In the fallout from the BP oil disaster, they’re almost invisible: deck hands and other day laborers who get paid in cash, don’t receive W2 forms, may not file tax returns and have little or no way of proving they are losing income because of the spill.
“We run into them on a daily basis. They’re stuck in limbo,” Tuan Nguyen, deputy director of the Mary Queen of Vietnam Community Development Corp. in eastern New Orleans, said in a recent interview.
Nguyen said he has encountered hundreds of workers, mostly deck hands, who lack the documentation BP needs from claimants seeking a piece of the oil giant’s $20 billion aid fund.
“It’s a very cash-involved industry,” said Nguyen, whose organization formed after Hurricane Katrina to help the Vietnamese community recover from Hurricane Katrina in 2005. “Some of the boat captains or boat owners, they sell fish on the side of the road or directly to families. They don’t have records of that.”
Stuart Smith, an attorney handling oil-spill lawsuits, said seeking aid can be intimidating, and some cash workers fear that they’ll face penalties or prosecution for not paying taxes if they come forward.
“Proving that you worked in that capacity is going to be an issue for a lot of these people because they’re not sophisticated businessmen,” Smith said.
That fear may be why it’s hard to find a laborer willing to talk about the problem. Along Bayou Hopedale, east of New Orleans, a group of men sorting crabs at a ramshackle waterside building declined to answer questions recently.
Less than a mile away, Christian Delos Reyes, who until the spill made a living dredging oysters, was helping prepare a boat for cleanup work. He had documented his income and started the BP claims process, he said. But he lamented the fate of others. “A lot of them don’t pay taxes,” he said.
BP requests tax returns for 2007 through 2009, but will work with individuals who want to provide other documentation, including wage loss statements, deposit slips, boat registrations, copies of current fishing licenses and other financial statements, the company said in a written response to questions about the process.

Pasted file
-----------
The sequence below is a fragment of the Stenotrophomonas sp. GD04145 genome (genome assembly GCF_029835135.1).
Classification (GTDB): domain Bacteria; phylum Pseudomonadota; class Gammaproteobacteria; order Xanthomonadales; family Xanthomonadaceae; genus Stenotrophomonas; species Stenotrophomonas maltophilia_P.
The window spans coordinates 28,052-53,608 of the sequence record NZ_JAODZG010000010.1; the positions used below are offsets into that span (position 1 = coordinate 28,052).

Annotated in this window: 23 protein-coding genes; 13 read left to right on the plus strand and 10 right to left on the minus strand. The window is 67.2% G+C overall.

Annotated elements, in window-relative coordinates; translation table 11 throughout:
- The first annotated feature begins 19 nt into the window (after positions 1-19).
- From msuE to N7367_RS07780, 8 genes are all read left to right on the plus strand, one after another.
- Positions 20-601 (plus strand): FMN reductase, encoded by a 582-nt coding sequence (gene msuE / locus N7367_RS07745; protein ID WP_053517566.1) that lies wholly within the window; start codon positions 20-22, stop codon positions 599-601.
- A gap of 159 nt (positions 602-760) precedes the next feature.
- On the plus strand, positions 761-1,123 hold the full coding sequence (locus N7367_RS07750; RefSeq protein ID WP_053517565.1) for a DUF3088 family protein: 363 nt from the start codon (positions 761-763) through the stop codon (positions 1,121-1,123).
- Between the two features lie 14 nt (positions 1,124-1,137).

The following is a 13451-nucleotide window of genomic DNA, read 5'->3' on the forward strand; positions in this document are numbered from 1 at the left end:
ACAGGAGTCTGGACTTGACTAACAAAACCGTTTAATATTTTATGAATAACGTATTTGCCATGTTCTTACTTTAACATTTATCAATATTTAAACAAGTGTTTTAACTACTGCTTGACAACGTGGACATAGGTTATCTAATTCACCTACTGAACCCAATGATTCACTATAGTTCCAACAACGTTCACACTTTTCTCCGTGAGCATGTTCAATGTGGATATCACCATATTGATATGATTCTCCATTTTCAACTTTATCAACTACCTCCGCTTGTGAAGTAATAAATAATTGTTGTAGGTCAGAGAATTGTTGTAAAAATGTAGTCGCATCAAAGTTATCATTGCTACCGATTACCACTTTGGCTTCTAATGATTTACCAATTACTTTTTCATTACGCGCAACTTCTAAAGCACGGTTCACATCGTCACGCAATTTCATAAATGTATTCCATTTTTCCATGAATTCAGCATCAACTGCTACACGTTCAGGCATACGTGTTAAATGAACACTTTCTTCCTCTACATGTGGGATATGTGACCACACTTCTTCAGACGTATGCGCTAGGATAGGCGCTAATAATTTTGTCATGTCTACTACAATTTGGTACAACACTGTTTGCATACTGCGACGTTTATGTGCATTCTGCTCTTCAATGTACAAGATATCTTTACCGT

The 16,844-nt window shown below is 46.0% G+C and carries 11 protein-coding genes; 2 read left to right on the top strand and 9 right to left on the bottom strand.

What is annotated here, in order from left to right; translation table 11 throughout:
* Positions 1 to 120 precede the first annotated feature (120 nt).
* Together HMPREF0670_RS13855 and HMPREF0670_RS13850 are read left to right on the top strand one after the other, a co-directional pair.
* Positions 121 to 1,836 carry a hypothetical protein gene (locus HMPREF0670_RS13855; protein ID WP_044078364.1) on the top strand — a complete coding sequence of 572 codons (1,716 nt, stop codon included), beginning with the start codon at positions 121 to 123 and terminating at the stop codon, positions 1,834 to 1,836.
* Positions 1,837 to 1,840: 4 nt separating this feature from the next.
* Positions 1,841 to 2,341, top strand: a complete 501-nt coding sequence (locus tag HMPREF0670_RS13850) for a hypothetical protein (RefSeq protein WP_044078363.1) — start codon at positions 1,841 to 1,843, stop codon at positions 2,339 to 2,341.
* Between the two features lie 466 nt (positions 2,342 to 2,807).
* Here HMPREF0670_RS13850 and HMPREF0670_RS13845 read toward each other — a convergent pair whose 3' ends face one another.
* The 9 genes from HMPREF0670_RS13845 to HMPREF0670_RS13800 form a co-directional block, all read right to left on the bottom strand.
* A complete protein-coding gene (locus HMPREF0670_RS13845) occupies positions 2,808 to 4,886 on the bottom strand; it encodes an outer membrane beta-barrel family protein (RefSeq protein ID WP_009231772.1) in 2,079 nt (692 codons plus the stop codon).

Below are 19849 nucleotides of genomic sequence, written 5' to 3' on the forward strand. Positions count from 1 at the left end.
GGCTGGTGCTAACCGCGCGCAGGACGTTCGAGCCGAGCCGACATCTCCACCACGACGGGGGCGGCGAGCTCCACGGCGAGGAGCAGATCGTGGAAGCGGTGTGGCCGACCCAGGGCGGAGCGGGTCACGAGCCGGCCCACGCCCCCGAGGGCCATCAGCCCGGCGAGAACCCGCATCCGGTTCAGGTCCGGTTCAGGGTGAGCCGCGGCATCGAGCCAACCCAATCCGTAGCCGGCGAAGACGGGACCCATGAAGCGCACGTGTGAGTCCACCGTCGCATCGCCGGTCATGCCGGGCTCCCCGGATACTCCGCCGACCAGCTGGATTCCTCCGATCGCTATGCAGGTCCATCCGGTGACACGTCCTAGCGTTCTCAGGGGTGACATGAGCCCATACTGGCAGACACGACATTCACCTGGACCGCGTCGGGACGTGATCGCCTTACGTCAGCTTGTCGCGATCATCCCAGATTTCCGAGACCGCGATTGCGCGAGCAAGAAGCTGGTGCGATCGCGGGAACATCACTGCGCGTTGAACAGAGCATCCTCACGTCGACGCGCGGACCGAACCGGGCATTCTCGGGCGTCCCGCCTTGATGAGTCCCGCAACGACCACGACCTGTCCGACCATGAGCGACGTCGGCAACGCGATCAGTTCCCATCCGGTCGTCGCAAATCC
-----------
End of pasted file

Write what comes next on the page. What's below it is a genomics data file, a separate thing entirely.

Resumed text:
“BP will make every effort to keep claimant information confidential but will meet all of its legal obligations,” the company statement said, adding it will report claims it pays to the IRS.
Ken Feinberg, appointed by the White House and BP to administer the aid fund, didn’t hold out a lot of hope for people who take cash to avoid taxes. Feinberg administered a similar fund for victims of the Sept. 11, 2001, terrorist attacks.
“I must say under the 9/11 fund, which was all public money, we were not sympathetic to paying claims based on cash-only, no tax returns,” Feinberg said in an interview.
“You go down that road and you’re really opening up this fund to diversion to people who can’t justify the claims,” he said.
Still, he added, President Barack Obama wants money to get to the people who are entitled to it.
“Maybe there’s some compromise we can reach,” he said.
IRS spokesman Eric Smith in Washington said the agency could not comment on the issues faced by workers who lack documentation.
Meanwhile, the seafood industry has organized a charitable corporation to raise money for those who might fall through the cracks of the claims process. The group doesn’t need the documentation required by BP or government agencies.
“We don’t even have an application process,” said Kevin Voisin, the group’s head and an executive with Motivatit Seafood in Houma, La.
Using a database of seafood-related companies in the Gulf region, volunteers are contacting managers and asking which workers need help, either because they have applied for aid that hasn’t arrived yet, lacked the documentation for an application or feared reprisal.
“We don’t need W2s. We don’t need 1040s,” Voisin said. “We know the places that are shutting down. We know the communities.”
As of Thursday, Horizon Relief had raised $55,000 from around 300 donors. Needs and amounts vary but generally, in an area where rents are low, a little money goes a long way.
“Five hundred dollars can make a family pretty stable for a whole month,” Voisin said.
Associated Press writer Alan Sayre in New Orleans contributed to this report.
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